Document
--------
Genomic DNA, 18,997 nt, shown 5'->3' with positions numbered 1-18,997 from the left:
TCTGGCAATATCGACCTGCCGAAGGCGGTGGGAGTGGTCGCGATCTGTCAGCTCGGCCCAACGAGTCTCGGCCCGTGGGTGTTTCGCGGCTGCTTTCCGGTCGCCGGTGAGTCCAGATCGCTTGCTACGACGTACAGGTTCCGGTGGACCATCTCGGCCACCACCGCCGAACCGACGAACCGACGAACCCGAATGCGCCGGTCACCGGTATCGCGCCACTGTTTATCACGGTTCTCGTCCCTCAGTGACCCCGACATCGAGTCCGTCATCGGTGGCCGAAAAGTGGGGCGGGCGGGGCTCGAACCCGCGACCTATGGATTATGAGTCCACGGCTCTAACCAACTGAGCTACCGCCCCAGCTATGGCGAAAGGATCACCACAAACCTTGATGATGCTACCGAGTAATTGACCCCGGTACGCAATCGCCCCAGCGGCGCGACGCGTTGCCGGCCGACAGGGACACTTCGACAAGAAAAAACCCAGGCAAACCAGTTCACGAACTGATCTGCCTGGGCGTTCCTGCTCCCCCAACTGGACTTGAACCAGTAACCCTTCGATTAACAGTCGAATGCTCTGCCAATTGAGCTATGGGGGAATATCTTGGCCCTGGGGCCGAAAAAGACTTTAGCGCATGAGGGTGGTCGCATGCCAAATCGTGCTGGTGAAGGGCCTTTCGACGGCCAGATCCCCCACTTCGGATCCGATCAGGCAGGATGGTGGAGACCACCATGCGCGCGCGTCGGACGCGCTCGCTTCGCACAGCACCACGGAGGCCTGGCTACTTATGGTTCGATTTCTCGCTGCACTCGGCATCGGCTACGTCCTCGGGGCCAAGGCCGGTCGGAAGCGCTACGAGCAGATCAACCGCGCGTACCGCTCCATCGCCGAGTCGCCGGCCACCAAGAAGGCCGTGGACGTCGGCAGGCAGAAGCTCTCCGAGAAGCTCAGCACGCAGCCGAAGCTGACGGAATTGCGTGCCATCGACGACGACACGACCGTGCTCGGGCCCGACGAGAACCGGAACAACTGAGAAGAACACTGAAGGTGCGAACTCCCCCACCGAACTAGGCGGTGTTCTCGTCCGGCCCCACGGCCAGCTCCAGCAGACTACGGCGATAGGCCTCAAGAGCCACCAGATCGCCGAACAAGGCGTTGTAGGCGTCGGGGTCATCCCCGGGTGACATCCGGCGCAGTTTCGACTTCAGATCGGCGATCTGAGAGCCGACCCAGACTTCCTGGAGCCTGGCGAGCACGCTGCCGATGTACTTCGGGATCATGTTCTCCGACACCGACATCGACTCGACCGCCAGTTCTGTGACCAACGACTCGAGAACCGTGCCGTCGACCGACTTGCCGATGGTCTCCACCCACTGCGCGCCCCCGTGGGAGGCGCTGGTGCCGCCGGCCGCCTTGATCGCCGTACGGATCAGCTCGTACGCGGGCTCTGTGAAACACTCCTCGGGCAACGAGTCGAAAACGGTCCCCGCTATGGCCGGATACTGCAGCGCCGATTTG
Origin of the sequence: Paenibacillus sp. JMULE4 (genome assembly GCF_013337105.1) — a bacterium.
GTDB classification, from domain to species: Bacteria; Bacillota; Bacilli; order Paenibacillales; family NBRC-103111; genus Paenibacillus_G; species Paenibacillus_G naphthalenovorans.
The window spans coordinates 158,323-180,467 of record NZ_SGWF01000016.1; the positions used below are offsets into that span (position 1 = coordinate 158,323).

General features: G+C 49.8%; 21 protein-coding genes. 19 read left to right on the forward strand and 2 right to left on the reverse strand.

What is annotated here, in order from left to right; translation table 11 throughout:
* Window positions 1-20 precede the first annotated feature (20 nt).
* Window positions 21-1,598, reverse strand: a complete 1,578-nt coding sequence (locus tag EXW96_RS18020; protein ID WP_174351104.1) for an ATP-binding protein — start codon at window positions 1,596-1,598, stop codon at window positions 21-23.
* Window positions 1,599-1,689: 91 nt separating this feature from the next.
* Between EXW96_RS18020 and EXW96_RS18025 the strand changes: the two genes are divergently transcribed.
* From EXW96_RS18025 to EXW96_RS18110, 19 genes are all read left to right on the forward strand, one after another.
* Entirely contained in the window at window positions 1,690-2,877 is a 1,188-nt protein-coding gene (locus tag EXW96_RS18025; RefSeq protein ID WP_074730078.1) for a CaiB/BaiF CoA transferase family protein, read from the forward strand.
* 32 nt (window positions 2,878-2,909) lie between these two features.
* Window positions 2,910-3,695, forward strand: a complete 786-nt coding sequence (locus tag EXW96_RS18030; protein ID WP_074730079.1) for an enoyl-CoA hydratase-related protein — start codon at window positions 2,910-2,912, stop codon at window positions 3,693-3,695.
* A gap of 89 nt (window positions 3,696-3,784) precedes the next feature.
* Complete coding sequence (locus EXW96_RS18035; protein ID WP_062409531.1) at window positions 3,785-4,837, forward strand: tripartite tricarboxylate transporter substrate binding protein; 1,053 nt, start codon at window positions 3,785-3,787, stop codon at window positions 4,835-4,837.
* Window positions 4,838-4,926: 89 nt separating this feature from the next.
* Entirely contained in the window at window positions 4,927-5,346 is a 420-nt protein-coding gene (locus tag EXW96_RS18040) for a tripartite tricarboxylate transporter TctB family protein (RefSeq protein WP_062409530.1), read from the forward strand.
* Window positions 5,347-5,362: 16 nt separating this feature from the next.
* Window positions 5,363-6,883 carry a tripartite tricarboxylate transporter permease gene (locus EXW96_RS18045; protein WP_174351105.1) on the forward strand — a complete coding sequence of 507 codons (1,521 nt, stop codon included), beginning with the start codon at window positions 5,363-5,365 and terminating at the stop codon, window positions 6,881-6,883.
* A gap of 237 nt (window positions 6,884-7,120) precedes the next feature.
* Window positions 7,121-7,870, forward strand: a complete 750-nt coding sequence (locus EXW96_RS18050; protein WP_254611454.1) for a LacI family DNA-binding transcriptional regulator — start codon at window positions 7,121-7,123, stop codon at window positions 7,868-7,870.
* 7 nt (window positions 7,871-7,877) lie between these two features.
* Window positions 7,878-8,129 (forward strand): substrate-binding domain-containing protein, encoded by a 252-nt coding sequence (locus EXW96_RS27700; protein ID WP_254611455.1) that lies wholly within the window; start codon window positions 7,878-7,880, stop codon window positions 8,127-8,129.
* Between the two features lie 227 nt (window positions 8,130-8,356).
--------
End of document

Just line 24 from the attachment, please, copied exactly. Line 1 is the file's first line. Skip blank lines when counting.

* 7 nt (window positions 7,871-7,877) lie between these two features.